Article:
The Manufacturers’ Role

Businesses of all kinds need a strong cybersecurity strategy to fend off cyber risk — and that begins with manufacturers developing products with security and privacy in mind, Karmakar says. “From a product development perspective, you must understand an attacker’s motive and potential cyber-risk scenarios,” he says. “We know that threat actors are creative and are continually innovating, so it is important to have a defense in place that also dynamically evolves.” Best practices for manufacturers include conducting product security, threat modeling, and privacy impact assessments, then using risk management to identify, track, and mitigate potential vulnerabilities as they arise throughout the product lifecycle.

One key method that is becoming the new normal in access control is multi-factor authentication, with manufacturers often integrating tools like facial or biometric authentications, Karmakar adds. “This also enables frictionless access with enhanced access control, thus making facilities more productive in a secure way.”

The current trend of access control hardware and software being part of the customer’s network increases the opportunities for a cyberattack, Moore says. That’s why manufacturers must ensure that all data “in transit” (being communicated between two devices) in their access control systems is encrypted, typically using transport layer security (TLS). Stored data that’s “at rest,” such as in a database, may also need encryption, he adds.

The access control system’s architecture must also support internet-facing servers that can be isolated from the back-end servers and database, creating a potentially more secure system. Finally, customers need to conduct independent “penetration” tests on the overall security of the manufacturer’s solution, Moore says.

“It is important to understand internal, organizational constructs are often all that separate physical and cyber security,” says Donald Campbell, vice president of products, Quantum Secure, part of HID Global and based in San Jose, Calif. “This is increasingly true as more intelligence makes its way into hardware. … Both groups need to be present at the security table and work together on improving the overall posture of the company.”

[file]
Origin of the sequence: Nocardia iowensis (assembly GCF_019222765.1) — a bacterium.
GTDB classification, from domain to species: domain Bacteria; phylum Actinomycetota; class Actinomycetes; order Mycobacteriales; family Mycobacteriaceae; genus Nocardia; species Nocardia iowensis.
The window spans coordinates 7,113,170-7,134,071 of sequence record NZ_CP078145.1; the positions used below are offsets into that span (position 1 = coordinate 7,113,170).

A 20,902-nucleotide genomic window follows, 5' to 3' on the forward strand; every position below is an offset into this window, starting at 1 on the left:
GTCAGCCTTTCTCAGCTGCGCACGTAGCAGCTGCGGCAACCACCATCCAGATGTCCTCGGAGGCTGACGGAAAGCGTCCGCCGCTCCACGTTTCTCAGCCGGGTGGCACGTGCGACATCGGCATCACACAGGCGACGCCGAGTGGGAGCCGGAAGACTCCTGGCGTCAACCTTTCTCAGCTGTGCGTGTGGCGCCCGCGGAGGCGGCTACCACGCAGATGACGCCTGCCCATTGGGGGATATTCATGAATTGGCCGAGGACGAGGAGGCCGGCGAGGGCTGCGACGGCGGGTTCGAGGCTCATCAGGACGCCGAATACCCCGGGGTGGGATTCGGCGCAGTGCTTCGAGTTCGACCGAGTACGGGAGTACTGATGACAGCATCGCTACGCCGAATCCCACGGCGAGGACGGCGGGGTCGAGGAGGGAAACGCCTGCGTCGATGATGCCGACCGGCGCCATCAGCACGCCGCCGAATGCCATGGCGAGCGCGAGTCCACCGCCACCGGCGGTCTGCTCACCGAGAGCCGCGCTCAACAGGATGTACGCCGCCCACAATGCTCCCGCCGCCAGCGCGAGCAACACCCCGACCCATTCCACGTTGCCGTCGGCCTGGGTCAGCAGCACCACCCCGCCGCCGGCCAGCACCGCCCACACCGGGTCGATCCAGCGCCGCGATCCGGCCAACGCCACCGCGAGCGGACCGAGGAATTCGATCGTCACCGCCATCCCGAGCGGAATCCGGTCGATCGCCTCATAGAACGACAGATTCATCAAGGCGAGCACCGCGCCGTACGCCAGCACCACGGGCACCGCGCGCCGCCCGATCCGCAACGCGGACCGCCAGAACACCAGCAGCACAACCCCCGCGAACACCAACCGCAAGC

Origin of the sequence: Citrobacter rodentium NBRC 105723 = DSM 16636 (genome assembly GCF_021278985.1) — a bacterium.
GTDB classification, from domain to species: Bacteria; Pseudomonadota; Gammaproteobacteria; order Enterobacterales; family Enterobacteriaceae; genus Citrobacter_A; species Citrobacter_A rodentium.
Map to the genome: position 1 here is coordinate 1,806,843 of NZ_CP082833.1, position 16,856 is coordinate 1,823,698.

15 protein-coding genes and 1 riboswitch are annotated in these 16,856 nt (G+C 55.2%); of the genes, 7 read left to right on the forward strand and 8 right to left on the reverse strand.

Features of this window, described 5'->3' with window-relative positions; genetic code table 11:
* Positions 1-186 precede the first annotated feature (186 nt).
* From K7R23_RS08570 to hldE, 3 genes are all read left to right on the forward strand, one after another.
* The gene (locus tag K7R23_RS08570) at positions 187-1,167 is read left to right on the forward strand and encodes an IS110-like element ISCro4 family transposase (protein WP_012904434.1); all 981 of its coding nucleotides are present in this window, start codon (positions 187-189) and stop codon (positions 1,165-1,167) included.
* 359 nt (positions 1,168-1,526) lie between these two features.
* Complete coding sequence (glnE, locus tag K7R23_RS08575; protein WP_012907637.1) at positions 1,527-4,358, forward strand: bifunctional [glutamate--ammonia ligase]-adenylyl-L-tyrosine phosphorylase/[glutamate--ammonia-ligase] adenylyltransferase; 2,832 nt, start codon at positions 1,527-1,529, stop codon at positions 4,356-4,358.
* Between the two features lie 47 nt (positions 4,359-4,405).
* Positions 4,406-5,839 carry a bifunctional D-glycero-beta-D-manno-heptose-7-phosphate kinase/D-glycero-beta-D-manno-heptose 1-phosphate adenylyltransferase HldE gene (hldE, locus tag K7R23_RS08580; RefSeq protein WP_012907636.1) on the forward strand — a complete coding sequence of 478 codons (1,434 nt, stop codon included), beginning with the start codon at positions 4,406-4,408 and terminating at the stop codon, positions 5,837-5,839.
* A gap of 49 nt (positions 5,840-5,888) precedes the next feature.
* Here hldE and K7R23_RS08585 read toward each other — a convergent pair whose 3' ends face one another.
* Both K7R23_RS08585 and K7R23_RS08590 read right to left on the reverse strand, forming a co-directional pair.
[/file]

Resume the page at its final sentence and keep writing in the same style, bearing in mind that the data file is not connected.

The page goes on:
Many businesses deploy card readers and panels that don’t support newer technology like the open supervised device protocol (OSDP) developed by the Security Industry Association (SIA), says Brouillet of Genetec. Couple that with the fact that many businesses also don’t have the budget to provide employees with new badges, and there’s a big opening for cyber risk. “It’s a big overlook because if you consider the risk, it’s not just how someone can get access to a facility, but what they can do once they get in,” he says. This may be less of an issue now because of the large number of COVID-19-related remote workers, but as employees return to offices, it could have an impact on the company. “Denial of service, a common thing on the IT side, is also true on the credential and reader side,” he adds.

advanced technology

The increased use of technological advances in access control, such as mobile credentials, improves accessibility and convenience, but also increases the risk of a cyber breach. // ZEPHYR18/ISTOCK / GETTY IMAGES PLUS VIA GETTY IMAGES

The good news is, cloud technology makes it easier for manufacturers to plug security gaps that crop up in access control systems, while tech advances mean more businesses are upgrading outdated systems. “Before, you’d deploy a panel and expect it to work for 20 years,” Brouillet says. “Now, it’s worth questioning even if the board is working to determine if it’s still suitable, does it provide the right level of cybersecurity, does it support encryption? That would be a way for an integrator to show their expertise, and create added value.”

Customer education is key, and manufacturers typically provide cyber-hardening guides on how to deploy their products, says Michael S. Ruddo, chief strategy officer at Integrated Security Technologies Inc., Herndon, Va. Many also offer cyber-specific training related to their solutions with optimized cyber hygiene. Educational material can include a dedicated website with pertinent information on various hack methods and associated staff resources with the necessary expertise, he says.

However, Hoyne says, “The old saying, ‘Your mileage may vary’ applies here. I’ve seen many manufacturers do a much better job at this, while others simply put the onus on the integrator and client.” Hardening guides are a minimum, as are bulletins and email blasts updating the user on developing cyber risks, he says. However, Hoyne concedes that excessive hardening has its risks, too: “If a product is hardened out of the box and so locked down that it’s too difficult to install or get fully operational, an integrator is less likely to sell or deploy properly; thus, everyone loses.”

Something else for integrators and customers to consider is that the “latest and greatest” tech device add-ons may not be the best choice for every customer. “Access control for a long time seemed like a slow-moving dinosaur, but we also need to be cautious about new tech; not necessarily jumping into it, but first examining how is it implemented,” Brouillet says. For instance, every manufacturer has its own flavor of mobile credential. While this is a great innovation, users should investigate these methods for effectiveness and manufacturer reliability before adding to their systems rather than simply adding another gadget.